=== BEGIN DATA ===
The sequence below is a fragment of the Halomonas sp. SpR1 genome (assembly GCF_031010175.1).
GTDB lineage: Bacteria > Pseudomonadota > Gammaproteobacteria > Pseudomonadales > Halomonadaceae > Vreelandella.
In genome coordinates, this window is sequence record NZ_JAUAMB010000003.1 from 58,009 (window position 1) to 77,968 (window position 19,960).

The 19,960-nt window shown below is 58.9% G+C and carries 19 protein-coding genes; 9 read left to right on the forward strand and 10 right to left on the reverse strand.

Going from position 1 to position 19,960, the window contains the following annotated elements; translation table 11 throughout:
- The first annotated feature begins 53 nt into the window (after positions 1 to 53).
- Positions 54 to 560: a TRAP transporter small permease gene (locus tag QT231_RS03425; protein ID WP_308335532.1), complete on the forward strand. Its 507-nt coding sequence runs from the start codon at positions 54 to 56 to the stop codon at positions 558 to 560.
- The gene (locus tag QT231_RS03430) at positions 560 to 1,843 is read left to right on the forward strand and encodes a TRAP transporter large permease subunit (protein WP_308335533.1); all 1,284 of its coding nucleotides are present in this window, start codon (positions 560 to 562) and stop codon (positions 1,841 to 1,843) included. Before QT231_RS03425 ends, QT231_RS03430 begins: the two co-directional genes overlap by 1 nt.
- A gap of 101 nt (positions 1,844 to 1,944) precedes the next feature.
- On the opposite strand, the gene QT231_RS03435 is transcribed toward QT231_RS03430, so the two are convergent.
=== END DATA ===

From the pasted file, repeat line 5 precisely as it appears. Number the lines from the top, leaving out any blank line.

Going from position 1 to position 19,960, the window contains the following annotated elements; translation table 11 throughout: